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hastily reared in 1956 for sugar ware. is true. Such is the country we reside houses? The foundation of a store in, and such the people we have to deal building for this important purpose was with. A certain great personage atlaid fome years ago, but the work was tended, with great pomp and parade of left off, and the money applied to the guards and trumpets ; and, it is said, building of an arsenal, large enough for was seen to thed tears at the fight of France or England, which can never be this dismal catastrophe. Crocodile's filled ; towards opening streets in the tears. Or perhaps he wept fincerely, to fields, and fields in the city ; in making see himself deprived in an instant, and new roads to Omas, and building pa- by an accident, ot the honour of accomlaces and fountains in the Ra F-a. plishing what he has been planning and

Will it be believed, that in those projecting for years: the ruin of the wooden barracks, the depository of such poor foreign merchants residing liere. an immense value, drunken porters were

What an inundation of galling regu. suffered to rummage the warehouses with lations! What a new. load of impositi. candles;' as was the cafe the evening ons are we not'now to expect ! Such an before the fire, and in all probability event as this will not fail to produce a the cause of it?

multiplicity of laws, decrees, edicts, Will it be believed, after the fire was &c.--So many fresh snares to the poor discovered by the centinels on duty, and trader.-By the same rule that we have the alarm given, nobody durst open the been paying such heavy taxes till now, doors till an order, or the keys, Mould for buildings that have never been built, arrive from a person at several miles dif- and lights that have never been lighted, tance, to whom a messenger was dif. we may now expect to pay rent for the patched on foot ?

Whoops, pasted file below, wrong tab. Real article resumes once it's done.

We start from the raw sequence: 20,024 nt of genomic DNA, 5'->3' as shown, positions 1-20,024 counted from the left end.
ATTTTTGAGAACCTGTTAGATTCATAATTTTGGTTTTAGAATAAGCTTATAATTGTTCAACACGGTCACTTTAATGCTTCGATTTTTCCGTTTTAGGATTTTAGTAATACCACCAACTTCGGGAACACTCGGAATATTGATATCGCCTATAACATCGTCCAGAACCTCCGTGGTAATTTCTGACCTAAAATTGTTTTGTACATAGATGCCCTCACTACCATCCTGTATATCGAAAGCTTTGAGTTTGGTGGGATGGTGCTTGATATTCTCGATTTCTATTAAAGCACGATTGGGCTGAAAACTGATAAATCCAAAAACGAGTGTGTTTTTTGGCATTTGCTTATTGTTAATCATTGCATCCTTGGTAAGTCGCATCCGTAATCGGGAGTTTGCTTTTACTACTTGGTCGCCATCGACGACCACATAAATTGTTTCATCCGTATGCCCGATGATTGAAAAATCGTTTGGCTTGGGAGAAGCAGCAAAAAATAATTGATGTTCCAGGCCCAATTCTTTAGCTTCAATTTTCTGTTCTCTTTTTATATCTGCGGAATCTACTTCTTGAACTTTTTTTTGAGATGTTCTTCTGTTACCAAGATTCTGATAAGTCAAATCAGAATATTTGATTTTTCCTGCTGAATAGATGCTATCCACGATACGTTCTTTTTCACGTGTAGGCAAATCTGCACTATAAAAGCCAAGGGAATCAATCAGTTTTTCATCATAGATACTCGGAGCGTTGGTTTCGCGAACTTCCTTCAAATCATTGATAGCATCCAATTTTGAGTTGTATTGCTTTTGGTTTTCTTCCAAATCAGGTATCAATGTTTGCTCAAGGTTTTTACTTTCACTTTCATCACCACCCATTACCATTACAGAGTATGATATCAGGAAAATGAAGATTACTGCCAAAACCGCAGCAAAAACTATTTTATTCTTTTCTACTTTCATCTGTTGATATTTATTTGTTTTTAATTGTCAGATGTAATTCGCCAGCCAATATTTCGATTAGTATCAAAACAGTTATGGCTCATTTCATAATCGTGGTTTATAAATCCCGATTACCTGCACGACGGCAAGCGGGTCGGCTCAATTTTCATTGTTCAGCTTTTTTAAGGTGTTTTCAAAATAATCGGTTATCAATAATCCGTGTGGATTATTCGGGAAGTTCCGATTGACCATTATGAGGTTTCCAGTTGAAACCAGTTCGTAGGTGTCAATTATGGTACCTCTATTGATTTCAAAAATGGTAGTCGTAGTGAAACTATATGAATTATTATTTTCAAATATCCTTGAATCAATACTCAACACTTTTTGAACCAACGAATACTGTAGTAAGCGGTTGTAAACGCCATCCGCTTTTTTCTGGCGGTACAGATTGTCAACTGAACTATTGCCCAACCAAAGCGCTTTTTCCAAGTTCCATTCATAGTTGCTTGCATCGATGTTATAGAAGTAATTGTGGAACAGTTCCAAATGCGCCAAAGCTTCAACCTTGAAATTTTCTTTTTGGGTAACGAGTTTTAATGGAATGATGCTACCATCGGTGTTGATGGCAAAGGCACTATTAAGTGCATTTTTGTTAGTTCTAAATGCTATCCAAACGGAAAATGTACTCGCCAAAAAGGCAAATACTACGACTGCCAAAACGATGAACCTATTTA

new arsenal, one corner of which, tha' Will it be believed, that in conse- built and unoccupied these three years, quence of these ridiculous formalities, is found sufficient for a Custom-House, and the absurd orders that ensued, tho' with all its appendages of stores, warethe impetuosity of those whole proper. houses. &c. built of stone, and vaultties were at stake at last prevailed, in ed. By the same rule that our properhaving the doors burst open, yet ro ty has till now been so unjustly, so crua much time was lost, that tho' at first, elly detained, in the value ot effects viby opening a breach in the wall upon olently seized from us, during, and the brink of the quay, a thousand bales fince the war, for cloathing and feedmight have been saved, by rolling them ing the K-g's troops, may we not now into the river, with no great damage, expect to see it applied to the raising a and many goods entirely, by throwing new tuneral pile for the future fortunes them into the boats that attended in of some future factory! The will of great numbers, yet not a bale was saved God, or rather the will of 0-as, be from the fames ?

done !--We are in his power. -My Will it be believed, that in the midt feelings choak my utterance ! of this dreadful scene of havock, where “ Consider my situation, my dear the wealth of nations was perishing, a friend, and blaine, if you can, the aperson of no less consequence than the gony I betray, I was stript once ala President of the board of Trade Thould ready, you know, by the earthquake of come and attempt to divert the arten- 1755, though no man suffered by me. tion of those who were endeavouring to By industry and perseverance, honeft stop the progress of the flames, which industry and unremitting perleverance, threatened a large district of the city, to I bad itruggled through a thousand ditsuch a ridiculous obje&t as that of lav. ficulties to the prospect once more of ing a few chairs belonging to the K-g? acquiring a competency for my little

All this, as I have said, will scarcely family, and for old age, which is now be believed: ,Yet all this, and more, approaching i wien, tchuld in a few VOL. III.


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minutes, my labours are frustrated, my for a long course of years; and if this hopes blafted ; and I and my family re- method was taken of supplying the duced again to-I know not what wants of the families of clergymen, perWould to God I had no companions in haps for ever.- The consequence of acthis heavy misfortune: But alas! I cumulating such an immense fum in the "have many. Most English houses are hands of the church, which many peogreatly hurt: and if our friends in ple pretend to dread already, may, by England do not resolve, not only to this annual method of diftribution, be fpare, but to assist us, we are undone. prevented. But fhould there be suffi.